The Obama administration is rolling out its long-awaited plan Monday to cleanse the financial system of the toxic assets that produced the credit crisis and plunged much of the world into a deep recession.
The White House says it wants the government to work with private investors to buy up those bad mortgages and securities. But the effort, which will be presented by embattled Treasury Secretary Timothy Geithner, comes as Congress is moving to punish Wall Street executives at bailed-out companies who have been given hefty bonuses.
NPR's Tom Gjelten tells Renee Montagne that the administration's proposal essentially would create a market for those toxic assets, something that hasn't happened because no one knows what they're actually worth.
"There was no way to put a price on them," Gjelten says. "The market was just frozen because banks didn't want to give them away, but buyers, on the other hand, worried they would pay too much for them. That's been the key problem. So what the government here is trying to do is get a market started in these securities, with private investors bidding on the assets."
Investors haven't created this market on their own because it seemed too risky, so the three-part program is aimed at eliminating some of that risk, Gjelten says. The government will put up a lot of the money in partnership with these investors and will guarantee against a big portion of the potential losses for investors. The hope, he says, is that "some of these assets will be purchased and thereby get some prices attached to them so we'll have an idea of what they're actually worth."
Asked whether the private sector seemed to like the idea, Gjelten says it initially seemed receptive but the bonus-tax issue has thrown a wrench into the works, which worries the White House.
"We've already had some Wall Street folks saying they're not inclined to sign up as investment partners with the government if there's a possibility that Congress might decide down the road to change the rules and, let's say, tax any of the profits that come out of this venture," he says.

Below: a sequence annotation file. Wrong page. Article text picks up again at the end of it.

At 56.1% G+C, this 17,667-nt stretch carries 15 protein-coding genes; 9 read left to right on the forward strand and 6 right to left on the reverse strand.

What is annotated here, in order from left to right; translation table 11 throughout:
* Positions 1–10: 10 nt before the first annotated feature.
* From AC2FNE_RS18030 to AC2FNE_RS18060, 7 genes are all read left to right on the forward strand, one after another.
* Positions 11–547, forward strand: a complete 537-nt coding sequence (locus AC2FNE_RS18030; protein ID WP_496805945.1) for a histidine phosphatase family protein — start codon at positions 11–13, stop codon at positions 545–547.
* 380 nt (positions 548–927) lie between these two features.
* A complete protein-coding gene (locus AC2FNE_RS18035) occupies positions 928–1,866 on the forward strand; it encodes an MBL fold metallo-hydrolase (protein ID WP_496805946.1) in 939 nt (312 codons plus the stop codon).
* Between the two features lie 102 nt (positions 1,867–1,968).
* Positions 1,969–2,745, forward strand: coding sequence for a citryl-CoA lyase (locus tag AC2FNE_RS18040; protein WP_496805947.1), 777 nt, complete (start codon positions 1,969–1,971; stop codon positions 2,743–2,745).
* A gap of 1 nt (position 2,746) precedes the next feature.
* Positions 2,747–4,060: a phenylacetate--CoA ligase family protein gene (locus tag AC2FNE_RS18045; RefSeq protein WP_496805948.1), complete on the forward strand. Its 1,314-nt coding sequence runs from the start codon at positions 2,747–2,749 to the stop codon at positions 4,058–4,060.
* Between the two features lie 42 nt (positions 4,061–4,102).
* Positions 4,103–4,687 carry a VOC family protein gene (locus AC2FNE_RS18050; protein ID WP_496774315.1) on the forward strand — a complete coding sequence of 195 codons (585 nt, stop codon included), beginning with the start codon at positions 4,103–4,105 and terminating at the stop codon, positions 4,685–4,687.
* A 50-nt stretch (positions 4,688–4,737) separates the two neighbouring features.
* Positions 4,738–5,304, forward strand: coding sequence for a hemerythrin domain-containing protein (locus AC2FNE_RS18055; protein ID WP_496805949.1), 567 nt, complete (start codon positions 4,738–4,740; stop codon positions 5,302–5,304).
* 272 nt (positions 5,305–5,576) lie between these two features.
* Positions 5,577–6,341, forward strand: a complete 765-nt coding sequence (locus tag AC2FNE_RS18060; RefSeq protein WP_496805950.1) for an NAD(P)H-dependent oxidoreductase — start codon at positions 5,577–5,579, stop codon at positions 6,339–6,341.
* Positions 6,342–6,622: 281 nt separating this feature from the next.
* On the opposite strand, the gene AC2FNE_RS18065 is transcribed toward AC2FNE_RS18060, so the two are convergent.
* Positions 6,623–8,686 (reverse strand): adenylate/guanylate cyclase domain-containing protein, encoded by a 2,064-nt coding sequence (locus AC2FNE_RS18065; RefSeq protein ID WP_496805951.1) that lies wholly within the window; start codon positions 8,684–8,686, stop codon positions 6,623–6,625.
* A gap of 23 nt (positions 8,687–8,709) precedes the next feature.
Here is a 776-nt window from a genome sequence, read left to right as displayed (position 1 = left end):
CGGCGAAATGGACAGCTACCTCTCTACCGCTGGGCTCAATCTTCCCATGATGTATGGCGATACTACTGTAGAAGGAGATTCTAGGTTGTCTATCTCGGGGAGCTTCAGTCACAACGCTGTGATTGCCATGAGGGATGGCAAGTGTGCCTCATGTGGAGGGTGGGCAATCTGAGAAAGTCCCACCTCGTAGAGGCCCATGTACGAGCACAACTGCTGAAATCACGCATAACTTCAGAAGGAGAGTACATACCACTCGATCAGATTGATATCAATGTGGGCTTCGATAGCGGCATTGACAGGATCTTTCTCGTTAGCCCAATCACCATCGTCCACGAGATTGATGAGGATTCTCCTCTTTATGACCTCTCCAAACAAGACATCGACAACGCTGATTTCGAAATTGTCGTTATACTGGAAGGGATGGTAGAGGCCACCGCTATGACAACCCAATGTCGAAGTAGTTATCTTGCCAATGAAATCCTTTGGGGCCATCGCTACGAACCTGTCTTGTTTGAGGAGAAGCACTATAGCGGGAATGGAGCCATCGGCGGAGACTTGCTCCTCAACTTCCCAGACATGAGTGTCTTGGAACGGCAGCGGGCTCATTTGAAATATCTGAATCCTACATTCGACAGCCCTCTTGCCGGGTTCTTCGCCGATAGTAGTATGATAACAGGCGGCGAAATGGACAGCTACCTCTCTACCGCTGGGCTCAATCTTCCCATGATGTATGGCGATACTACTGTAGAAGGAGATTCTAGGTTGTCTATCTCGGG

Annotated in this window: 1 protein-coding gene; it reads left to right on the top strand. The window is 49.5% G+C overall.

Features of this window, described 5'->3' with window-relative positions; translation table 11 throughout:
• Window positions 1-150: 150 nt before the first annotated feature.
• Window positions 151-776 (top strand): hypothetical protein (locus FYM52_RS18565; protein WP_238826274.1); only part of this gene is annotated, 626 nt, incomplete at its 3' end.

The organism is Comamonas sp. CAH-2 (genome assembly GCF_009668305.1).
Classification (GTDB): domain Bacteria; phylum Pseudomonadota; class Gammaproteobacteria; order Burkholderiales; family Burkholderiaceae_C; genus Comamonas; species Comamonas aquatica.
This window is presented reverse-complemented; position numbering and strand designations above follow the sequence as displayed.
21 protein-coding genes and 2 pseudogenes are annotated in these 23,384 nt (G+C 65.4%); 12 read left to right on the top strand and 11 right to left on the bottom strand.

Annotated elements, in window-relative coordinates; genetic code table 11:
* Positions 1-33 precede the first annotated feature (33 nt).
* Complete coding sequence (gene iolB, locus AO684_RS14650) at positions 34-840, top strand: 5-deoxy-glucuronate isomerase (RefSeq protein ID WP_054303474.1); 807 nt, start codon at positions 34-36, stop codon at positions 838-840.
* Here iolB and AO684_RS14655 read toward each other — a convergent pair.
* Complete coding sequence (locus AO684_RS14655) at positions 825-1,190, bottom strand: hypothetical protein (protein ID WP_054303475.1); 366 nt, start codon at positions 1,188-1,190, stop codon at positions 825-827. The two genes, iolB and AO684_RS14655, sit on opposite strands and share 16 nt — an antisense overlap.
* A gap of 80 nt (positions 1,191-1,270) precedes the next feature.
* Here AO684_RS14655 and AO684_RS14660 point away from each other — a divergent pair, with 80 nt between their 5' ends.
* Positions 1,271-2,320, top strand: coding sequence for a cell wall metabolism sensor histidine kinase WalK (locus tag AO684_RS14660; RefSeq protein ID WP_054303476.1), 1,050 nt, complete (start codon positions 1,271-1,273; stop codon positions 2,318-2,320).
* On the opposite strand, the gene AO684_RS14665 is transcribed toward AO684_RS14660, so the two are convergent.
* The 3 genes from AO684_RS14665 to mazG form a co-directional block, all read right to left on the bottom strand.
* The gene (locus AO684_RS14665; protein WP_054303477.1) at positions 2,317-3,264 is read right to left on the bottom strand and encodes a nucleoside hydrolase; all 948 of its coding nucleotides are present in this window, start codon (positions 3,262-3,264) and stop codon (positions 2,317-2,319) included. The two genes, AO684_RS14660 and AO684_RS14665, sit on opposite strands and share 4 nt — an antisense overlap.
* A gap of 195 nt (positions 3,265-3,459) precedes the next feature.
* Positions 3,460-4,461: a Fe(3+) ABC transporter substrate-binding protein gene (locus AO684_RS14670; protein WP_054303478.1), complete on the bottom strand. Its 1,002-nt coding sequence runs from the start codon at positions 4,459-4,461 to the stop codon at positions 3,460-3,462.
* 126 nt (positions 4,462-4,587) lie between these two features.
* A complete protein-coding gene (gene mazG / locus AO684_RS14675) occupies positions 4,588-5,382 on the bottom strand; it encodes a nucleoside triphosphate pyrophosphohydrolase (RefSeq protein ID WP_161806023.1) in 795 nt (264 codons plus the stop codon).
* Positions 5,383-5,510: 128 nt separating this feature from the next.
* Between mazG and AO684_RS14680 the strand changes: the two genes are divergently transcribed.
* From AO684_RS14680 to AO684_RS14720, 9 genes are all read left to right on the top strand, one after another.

Gjelten notes that when President Obama was asked about the bonus-tax proposal Sunday night in an interview with 60 Minutes, he chose his words carefully.
"We can't govern out of anger. We've got to try to make good decisions based on the facts in order to put people back to work, to get credit flowing again," Obama said.
Gjelten says it's clear that Obama and other administration officials don't like the legislation. He also says the administration seems to be trying to "distinguish between 'good' executives and 'bad' executives."
"The bad guys are these executives who are a burden on the taxpayer because their companies are getting big bailouts," he says. "The good guys are the executives who are more responsible and willing to partner with the government to get the economy rolling again."
Gjelten says Christina Romer, head of the president's Council of Economic Advisers, also mentioned this distinction Sunday on Fox News.
"What we're talking about now are private firms that are kind of doing us a favor, right? Coming into this market to help us buy these toxic assets off banks' balance sheets," Romer said. "And I think they understand that the president realizes they're in a different category. They are firms that are being the good guys here to try to help us get these toxic assets off banks' balance sheets."
Gjelten says her message is: "You help us, and we'll protect you from Congress."
When asked whether Congress is in much of a mood to cooperate with Obama, Gjelten says that's still unclear.
"Among Republicans and Democrats alike, there's a lot of anger about these bailouts, and there still is this determination to punish somebody. Republicans, on the other hand, are also very angry about the big, $1.8 trillion deficit, so a lot of folks are very nervous," he says.